As the administrations of both institutions attempt to prop up the rivalry between Tech and UT without A&M being in the picture, I am reminded of one of the long-standing great high school traditions that somehow loses favor at the college level. You know the one where the cheerleader squads of bitter rivals introduce each other and lead the crowd in a joint cheer for the opponent?
It makes no sense and no one really knows why it continues, but everyone appreciates it for the opportunity to scope out the prime talent from your nearest towns. Is it worth attending the White Deer rodeo? I'm pretty sure this tradition died at the college level when the Aggies entered the picture, and it would be nice to recommence now that crowds won't be subjected to Bubba from Calvert attempting a mid-air split in a milk man outfit.
I also find it amusing as mortal enemies suddenly become BFFs for the length of a 200-yard walk around the track despite rampant rumors of an alleged handjob on the starting QB at the Caprock Roundup Dance last summer. I will have a not-so-similar cordiality with Tipsy Gypsy at the Barking Carnival tailgate despite the fact that I will mock him to my schoolmates for his chest being tattooed like the hood of a Firebird. I am unfortunately privy to this information because Vasherized fills my phone with text messages of shirtless men by the pool from every Fantake blogger retreat that I conveniently schedule the engagement of activities for heterosexual men. Pimping skinny jeans at the Ghost Bar is just not my thing.
This is getting weird, so let's get to the football.
The Tech team goes as Seth Doege goes, so for those of you only marginally interested in technicalities, this is as far as you have to read. That's how a team beats OU on the road and, subsequently, gets blown out by Iowa State at home. At one time, I had high aspirations for this Tech squad until they lost their #1 (Eric Stephens) and #2 (Ronnie Daniels) running backs and suffered normally season-ending injuries to our #1 receiver (Darrin Moore) and starting center (Justin Keown). When I think about that and the impact it would have on other squads in the conference, I am somewhat impressed that things aren't worse than they are.
I can get into specifics with personnel, but I'm fairly positive that is not where the interest lies for most readers. It seems bizarre, but Tech actually matched up better with an over-aggressive, pressure style defense of OU than a rush four and drop seven deep philosophy of ISU. The Tech OL has been largely stellar to date in preventing pressure, so risking additional resources has typically simplified the read process for Doege. He had a tendency to lock on favorite target Eric Ward in the matchup with the Cyclones and Wally Burnham made a sound call of bracketing him or using Leonard Johnson in press coverage under obvious medium-range route circumstances. Overall, the wide receiver corps has shown minimal ability to punish someone deep. The more bodies you bring in pass rush, the more potential they have to beat you. The one thing they've done well to date is catch the ball. I'm most concerned with the athletic UT secondary being able to man up across the board and handle the Tech receivers. If that's the case, then pressure becomes a viable option.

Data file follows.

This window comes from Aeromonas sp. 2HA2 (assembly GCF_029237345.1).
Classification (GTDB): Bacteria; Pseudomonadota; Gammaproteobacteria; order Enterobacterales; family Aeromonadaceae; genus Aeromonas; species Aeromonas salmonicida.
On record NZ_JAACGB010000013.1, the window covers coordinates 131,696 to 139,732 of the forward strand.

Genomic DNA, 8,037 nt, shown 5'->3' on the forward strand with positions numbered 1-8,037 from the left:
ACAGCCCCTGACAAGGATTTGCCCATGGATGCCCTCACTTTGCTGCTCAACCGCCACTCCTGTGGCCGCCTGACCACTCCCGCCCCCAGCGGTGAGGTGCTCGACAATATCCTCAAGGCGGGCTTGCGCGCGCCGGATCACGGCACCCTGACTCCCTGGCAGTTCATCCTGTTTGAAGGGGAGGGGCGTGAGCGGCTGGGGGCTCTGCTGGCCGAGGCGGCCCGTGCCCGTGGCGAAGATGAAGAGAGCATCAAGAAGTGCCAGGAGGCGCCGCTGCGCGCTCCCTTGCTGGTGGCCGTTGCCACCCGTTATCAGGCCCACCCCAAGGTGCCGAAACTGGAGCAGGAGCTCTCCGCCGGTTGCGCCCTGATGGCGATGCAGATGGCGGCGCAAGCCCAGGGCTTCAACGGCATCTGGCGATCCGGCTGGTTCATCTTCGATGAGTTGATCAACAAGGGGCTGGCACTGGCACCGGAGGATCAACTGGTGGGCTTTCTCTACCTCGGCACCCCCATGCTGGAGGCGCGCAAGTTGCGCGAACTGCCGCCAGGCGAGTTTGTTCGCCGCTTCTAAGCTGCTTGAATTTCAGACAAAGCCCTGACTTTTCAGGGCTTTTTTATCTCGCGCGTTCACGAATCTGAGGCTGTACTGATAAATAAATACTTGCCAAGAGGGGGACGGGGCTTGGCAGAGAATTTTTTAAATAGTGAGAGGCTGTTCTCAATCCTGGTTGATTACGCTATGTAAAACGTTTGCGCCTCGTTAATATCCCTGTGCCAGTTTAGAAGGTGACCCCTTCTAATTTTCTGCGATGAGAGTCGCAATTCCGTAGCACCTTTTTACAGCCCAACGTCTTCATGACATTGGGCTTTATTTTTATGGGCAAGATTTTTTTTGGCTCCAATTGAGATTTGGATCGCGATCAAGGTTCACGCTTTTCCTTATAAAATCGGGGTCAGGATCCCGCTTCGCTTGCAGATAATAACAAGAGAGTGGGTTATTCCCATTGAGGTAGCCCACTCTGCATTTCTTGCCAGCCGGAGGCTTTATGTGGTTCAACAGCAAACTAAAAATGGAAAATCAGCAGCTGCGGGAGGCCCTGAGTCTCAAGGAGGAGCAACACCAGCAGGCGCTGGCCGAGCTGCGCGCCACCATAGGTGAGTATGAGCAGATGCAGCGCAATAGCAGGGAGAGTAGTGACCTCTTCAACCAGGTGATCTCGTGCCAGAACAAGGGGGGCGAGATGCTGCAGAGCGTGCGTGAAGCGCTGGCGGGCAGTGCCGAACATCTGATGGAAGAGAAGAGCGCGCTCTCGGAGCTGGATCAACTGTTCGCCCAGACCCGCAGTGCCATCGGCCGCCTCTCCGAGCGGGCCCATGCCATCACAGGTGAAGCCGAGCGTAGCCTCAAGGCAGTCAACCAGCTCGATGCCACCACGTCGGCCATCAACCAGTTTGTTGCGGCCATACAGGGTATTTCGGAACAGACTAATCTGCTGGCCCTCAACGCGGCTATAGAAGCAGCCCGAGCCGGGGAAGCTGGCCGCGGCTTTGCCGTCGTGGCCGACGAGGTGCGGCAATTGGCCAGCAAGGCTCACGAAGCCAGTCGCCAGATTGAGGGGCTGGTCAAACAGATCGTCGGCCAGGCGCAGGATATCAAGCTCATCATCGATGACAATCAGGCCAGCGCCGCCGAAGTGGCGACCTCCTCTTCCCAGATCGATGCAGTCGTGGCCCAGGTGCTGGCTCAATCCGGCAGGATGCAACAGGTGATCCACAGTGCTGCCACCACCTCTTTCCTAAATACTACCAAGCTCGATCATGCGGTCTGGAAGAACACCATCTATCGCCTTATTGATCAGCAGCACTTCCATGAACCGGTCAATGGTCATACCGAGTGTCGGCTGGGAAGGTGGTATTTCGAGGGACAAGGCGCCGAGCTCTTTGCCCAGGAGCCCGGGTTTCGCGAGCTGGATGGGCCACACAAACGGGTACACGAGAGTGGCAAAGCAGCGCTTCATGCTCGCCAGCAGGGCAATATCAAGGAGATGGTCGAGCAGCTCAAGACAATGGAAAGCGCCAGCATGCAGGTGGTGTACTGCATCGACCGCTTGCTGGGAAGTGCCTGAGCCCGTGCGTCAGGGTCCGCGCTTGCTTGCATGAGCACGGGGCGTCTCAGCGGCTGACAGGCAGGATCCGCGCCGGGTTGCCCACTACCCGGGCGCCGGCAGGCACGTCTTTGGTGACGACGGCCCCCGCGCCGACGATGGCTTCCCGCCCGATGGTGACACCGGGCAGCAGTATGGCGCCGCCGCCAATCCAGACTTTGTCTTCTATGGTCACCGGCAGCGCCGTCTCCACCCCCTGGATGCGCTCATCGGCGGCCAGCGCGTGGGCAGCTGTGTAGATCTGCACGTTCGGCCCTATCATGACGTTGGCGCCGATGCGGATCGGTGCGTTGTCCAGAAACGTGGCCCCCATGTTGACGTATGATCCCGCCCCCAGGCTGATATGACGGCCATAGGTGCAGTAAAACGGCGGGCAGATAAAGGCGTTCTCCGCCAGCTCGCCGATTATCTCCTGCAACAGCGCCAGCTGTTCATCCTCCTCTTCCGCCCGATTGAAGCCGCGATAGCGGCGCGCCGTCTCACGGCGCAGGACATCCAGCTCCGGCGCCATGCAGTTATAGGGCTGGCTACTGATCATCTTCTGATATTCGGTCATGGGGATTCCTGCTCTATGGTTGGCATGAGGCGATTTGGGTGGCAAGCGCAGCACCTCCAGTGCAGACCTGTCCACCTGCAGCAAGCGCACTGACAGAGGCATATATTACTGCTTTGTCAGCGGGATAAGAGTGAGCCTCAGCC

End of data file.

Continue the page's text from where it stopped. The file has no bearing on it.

The running game has been based on opportunism and schematics versus execution, although LT LaAdrian Waddle and LG Lonnie Edwards have been adept at pushing guys around in stretches. I don't see that being a serious issue for the UT defensive front unless the scoreboard allows for the run game to remain a threat. They made Travis Lewis and Frank Alexander look foolish in stretches, but it's not an asset with which Tech can beat you. We'll still have to make a reasonable commitment, regardless.
The poison for the Tech defense has been exploiting the size deficiency at DT with a mobile QB and zone read to take advantage of the numbers game. Given that both DTs run about 265, Tech has taken a fancy to slanting in an attempt to play for 2nd and 11. Efficient zone blocking teams have been able to single block on the interior and free run with the combo man to the LB level. OU, lacking a mobile QB, didn't possess this threat. Kansas State and Iowa State did. Kerry Hyder is an underrated player on the inside, who would receive more notoriety for his quickness and motor playing next to Colby Whitlock. He's still good enough to disrupt several plays a game on his own merit.
You would think a guy from Aldine lacking an appropriate amount of vowels in his name would be better than he is, but Cqulin Hubert isn't. I don't know who the Iowa State OC is, but I can tell you he was savvy enough to study film and target Hubert. At the other LB position, Dan Cobb has improved throughout the season. True freshman Blake Dees was showing promise as well, but he's out with a sprained ankle.
In Blake Gideon Voice: "This is Cody, he's a junior and plays white safety!!!"
SS Terrance Bullitt has been Tech's best overall defender, but he dislocated a shoulder last week and is out. FS D.J. Johnson has been an asset in coverage. The CB position is a mess struggling with injuries and walk-ons. Shawn Corker, a wide receiver, has been playing the position for 3 days and already won a starting job.
This wasn't a deep Tech team to begin with prior to injuries and heart only takes you so far. That seems to have caught up with them last week and we learned that Seth Doege isn't quite Professor Dumbledore. The OU game gave a false sense of security, but overall, we lack the talent across the board for one unit to overcome the other. All three facets of the game must play good to achieve victory, but we're also just talented enough to be capable.